The hub’s sunshine California vibe is reflected in the beachy activities on offer. Painted surf shacks beside the beach act as stores for watersports equipment where you can rent out stand-up paddle boards and kayaks. Cone Surfing sells surfing gear and, once opened, La Mer’s Wharf area will feature a large surf park with artificially-generated waves.
As well as aquatic activities, the beach is geared towards families. Great facilities are obviously a draw for parents with young ones, but there are also kid-friendly features including a wooden galleon climbing frame and kids’ adventure playground, two other playgrounds with giant swings and picnic tables, ice cream stands, helium balloon sellers and welcoming cafes.
A toy tourist train runs back and forth along the seafront and children play happily in the paddling pools, and under the brilliant bucket showers. Novel features such as the wooden galleon, treasure chests, barrels and anchors seem to bring a subtle pirate theme to the place that appeals to children’s imaginations.
But perhaps the best family-orientated feature is the unique inflatable playground Hawa Hawa – a trampoline concept brought to Dubai from Japan. Air-filled rubber mounds create a bouncy landscape that’s enormous fun for kids as well as grown-ups.
There’s a cultural element to La Mer too. Culture vultures will enjoy the inventive events that pop up in the district. A few months into opening and La Mer has already hosted street art and live glow-in-the-dark graffiti demonstrations on the beach after sundown, plus live music shows at North Beach. During notable national celebrations and city-wide events such as Dubai Shopping Week and UAE National Day, La Mer is a hub for festivities and lays on special promotions, entertainment and fireworks over the water.
Grazing and browsing
The city-facing area of La Mer houses most of the shops, while the beachside boardwalk is backed by restaurants and eateries perfect for leisurely brunches and lunches on the terrace before moving to a sun lounger on the beach. With most venues open until midnight, La Mer is an evening destination as well as a daytime hangout. There’s a nice ambience at sunset when the sky changes to mauve and pink over the ocean, and the restaurant terraces start to fill up with hungry diners.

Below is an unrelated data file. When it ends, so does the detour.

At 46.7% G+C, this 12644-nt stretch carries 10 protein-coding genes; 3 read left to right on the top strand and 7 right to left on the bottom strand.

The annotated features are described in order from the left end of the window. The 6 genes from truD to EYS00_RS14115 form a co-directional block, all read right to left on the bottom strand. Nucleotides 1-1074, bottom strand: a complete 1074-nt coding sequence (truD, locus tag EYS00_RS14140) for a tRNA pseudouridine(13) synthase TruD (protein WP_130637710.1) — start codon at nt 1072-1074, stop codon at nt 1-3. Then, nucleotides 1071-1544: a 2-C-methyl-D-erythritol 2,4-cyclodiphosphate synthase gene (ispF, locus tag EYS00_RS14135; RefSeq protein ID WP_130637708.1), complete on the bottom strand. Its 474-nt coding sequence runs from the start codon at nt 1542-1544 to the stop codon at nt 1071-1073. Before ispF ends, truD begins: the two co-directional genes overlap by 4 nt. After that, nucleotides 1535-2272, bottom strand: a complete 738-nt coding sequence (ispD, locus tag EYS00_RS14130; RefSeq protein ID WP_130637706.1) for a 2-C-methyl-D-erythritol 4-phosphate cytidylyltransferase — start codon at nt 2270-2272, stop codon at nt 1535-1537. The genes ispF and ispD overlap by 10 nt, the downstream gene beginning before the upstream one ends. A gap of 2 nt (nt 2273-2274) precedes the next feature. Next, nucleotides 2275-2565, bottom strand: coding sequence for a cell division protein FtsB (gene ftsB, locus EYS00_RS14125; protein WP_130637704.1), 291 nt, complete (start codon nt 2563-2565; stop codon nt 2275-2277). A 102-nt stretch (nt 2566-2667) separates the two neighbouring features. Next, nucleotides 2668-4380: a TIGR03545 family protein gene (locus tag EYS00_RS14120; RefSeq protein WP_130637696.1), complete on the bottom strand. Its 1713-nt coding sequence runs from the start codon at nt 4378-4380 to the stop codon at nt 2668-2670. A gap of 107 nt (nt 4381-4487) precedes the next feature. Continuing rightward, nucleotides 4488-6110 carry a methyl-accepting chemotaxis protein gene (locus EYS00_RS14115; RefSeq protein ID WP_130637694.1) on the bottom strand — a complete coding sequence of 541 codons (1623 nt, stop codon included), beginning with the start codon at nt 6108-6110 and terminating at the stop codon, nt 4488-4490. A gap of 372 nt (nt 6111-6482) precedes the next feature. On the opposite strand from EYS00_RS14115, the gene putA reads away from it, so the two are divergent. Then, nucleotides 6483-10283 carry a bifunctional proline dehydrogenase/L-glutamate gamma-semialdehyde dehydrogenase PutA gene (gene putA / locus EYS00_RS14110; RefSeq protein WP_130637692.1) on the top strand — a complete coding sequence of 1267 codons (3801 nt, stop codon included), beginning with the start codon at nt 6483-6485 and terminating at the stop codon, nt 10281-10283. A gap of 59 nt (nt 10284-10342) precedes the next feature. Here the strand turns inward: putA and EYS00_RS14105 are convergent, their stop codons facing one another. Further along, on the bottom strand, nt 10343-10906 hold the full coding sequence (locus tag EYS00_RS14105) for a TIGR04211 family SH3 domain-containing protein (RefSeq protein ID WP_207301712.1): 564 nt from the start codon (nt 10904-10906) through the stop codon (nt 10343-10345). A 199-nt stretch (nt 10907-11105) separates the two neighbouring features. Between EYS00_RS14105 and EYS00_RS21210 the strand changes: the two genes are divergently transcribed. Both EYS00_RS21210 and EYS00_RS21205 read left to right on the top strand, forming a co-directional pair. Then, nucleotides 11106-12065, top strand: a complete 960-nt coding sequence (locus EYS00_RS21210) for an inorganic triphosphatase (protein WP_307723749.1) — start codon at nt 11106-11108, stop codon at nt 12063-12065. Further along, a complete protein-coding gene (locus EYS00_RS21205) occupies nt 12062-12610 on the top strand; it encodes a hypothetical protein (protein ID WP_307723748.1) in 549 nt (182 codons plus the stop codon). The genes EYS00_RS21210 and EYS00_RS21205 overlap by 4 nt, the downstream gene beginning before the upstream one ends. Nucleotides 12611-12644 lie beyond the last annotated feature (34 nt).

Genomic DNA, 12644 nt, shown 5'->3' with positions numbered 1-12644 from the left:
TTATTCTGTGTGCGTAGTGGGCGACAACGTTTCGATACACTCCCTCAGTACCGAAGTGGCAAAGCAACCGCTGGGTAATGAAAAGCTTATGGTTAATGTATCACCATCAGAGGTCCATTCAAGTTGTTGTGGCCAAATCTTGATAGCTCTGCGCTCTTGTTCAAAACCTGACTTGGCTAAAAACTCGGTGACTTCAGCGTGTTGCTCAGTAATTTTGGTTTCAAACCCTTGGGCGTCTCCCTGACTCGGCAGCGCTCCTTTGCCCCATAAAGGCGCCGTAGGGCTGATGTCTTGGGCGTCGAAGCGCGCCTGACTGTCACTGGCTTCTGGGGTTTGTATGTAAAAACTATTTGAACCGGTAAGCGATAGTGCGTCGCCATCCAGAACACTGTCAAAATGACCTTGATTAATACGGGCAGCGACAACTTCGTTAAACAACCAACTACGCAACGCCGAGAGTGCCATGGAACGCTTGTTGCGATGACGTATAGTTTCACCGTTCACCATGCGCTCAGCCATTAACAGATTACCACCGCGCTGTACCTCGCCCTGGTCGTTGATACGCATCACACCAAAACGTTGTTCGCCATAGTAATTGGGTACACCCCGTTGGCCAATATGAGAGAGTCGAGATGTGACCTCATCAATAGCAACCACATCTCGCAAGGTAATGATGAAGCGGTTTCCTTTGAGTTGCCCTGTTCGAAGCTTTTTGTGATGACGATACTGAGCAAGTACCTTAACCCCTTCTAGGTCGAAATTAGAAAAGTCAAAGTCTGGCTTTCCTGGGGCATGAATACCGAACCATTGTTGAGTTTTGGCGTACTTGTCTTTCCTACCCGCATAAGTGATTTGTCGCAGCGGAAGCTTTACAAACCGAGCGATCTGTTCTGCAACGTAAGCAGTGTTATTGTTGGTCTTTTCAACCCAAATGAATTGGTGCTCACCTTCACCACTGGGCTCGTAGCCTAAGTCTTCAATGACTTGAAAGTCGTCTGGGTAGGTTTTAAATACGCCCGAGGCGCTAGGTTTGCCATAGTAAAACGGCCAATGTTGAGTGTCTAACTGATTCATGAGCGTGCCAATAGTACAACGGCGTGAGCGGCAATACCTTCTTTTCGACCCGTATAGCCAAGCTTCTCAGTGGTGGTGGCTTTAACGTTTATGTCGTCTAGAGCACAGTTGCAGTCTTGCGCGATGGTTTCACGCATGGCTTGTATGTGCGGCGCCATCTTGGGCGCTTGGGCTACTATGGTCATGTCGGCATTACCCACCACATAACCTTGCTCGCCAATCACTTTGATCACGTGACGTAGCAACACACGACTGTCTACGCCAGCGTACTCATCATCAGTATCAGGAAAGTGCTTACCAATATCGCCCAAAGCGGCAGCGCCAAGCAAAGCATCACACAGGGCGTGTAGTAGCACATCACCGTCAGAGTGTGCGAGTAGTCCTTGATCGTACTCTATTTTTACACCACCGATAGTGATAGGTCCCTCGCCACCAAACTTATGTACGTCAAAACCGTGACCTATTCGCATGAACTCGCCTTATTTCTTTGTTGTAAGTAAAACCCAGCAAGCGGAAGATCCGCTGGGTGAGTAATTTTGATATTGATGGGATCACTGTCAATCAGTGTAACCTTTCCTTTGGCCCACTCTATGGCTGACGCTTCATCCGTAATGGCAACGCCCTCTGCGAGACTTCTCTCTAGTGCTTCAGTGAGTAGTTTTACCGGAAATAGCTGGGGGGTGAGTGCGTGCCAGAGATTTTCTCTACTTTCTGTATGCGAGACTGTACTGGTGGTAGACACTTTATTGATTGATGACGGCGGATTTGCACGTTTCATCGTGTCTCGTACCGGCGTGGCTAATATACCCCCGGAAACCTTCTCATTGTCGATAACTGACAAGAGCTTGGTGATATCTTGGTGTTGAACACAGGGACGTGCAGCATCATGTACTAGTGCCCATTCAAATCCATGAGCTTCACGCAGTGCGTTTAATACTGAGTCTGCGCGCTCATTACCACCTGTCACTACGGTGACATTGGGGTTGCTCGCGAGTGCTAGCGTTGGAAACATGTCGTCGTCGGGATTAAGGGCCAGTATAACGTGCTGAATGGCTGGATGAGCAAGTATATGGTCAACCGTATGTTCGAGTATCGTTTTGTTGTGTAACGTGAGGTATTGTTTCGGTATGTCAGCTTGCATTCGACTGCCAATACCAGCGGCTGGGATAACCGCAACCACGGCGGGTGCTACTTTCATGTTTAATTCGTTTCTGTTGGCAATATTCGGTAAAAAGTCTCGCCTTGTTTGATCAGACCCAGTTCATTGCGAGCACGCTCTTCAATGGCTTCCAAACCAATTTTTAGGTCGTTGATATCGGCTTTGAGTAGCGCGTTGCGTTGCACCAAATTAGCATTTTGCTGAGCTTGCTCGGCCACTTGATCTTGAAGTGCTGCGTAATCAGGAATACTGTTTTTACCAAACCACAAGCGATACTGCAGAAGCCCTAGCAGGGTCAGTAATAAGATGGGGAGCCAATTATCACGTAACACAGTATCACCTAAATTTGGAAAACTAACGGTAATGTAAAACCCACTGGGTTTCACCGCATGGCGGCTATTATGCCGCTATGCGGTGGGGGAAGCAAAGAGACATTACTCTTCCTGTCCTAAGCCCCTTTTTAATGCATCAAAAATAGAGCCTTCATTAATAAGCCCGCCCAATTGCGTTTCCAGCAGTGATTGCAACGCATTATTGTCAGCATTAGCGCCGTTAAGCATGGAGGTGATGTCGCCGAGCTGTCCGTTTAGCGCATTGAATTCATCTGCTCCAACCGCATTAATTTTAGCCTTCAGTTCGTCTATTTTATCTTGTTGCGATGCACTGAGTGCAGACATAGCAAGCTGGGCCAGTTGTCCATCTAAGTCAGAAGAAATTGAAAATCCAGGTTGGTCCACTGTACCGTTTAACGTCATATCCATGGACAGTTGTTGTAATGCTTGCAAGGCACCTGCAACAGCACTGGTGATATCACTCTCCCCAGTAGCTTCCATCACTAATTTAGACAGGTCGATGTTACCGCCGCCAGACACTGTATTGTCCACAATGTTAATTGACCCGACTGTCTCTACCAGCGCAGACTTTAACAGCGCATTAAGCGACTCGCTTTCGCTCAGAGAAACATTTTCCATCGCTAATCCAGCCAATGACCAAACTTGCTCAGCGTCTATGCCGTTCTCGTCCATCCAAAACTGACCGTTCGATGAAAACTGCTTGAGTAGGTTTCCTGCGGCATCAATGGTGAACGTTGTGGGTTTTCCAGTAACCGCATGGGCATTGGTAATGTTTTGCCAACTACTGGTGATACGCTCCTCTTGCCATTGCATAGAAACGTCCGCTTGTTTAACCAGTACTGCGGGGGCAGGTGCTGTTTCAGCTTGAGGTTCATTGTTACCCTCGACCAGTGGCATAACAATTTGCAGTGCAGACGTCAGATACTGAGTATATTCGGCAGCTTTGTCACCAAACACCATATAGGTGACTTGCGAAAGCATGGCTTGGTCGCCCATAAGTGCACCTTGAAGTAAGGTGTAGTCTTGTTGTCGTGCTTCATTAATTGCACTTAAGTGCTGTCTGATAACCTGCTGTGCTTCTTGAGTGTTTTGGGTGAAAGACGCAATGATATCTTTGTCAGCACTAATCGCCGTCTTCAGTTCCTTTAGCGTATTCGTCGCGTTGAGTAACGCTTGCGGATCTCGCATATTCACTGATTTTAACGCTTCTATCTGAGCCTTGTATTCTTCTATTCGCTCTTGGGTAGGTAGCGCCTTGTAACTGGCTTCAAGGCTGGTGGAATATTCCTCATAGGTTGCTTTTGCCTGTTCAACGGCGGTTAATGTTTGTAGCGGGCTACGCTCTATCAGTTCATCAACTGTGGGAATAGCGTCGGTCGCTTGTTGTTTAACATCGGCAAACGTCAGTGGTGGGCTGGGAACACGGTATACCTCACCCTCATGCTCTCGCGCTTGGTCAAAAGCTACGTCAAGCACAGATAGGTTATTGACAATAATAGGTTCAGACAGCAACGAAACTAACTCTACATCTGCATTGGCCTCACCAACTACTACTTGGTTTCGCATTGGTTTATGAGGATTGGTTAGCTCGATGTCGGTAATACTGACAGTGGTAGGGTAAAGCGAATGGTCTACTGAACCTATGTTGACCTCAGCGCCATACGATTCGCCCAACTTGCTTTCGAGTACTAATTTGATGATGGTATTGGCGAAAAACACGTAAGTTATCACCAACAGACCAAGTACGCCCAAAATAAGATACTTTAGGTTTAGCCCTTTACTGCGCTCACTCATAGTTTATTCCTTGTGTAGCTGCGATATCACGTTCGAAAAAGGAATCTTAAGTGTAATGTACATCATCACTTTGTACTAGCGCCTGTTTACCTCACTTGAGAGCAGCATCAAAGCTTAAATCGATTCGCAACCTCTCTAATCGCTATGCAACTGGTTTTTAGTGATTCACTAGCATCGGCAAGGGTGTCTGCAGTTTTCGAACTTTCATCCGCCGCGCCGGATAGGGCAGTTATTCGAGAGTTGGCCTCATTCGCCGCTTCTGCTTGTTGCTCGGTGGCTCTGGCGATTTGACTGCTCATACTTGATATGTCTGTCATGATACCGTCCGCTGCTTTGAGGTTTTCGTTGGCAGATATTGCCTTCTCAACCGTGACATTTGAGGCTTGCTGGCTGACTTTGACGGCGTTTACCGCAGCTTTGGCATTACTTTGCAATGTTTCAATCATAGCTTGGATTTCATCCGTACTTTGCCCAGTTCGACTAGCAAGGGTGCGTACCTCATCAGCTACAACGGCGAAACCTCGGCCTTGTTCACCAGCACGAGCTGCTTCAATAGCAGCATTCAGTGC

There are so many snacking and dining options, including street food trucks serving up Lebanese meze and cute ice cream stalls, that you could spend two weeks there and never go to the same place twice. Must-visit eateries include dedicated gelato shop Amorino selling a mouth-watering range of gourmet flavours, Aprons and Hammers if you like your seafood fresh from the shell, HQ’s 459 for an amazing brunch, and Zou Zou where you can graze on delicious Turkish meze and sip tea within view of the sea. Those who prefer an organic burger and a beer are in luck as Bareburger has set up shop in La Mer and licensed franchises are rumoured to be coming soon, plus the SALT food truck has rolled up to the beach, offering delicious American gourmet fast food.
Among the shops are beach boutiques selling swimwear and sunglasses such as Trina Turk Los Angeles, alongside street-wear stores such as Via Rodeo, which add to the hip LA feel of the complex.
Access to La Mer is free and you can get there via taxi or public transport bound for Jumeirah 1. If you are driving a hire car, there are more than 1,000 parking spaces at La Mer including overground street parking at the back of the development, free underground parking, and a paid valet service. Close to other visitor attractions such as the Etihad Museum and Dubai Water Canal, La Mer can be accessed quickly from Sheikh Zayed Road – one of Dubai’s main transport arteries.
A hotel is set to open within the development in the near future, but in the meantime travellers who want to stay nearby could choose the Dubai Marine Beach Resort. The nearest five-star hotel is the Four Seasons Jumeirah on Jumeirah Road, while the four-star Ramada Jumeirah is close by too. Popular with locals and ex-pats on the UAE weekend (Friday-Saturday) when it can get quite busy, the complex tends to be much quieter during the week.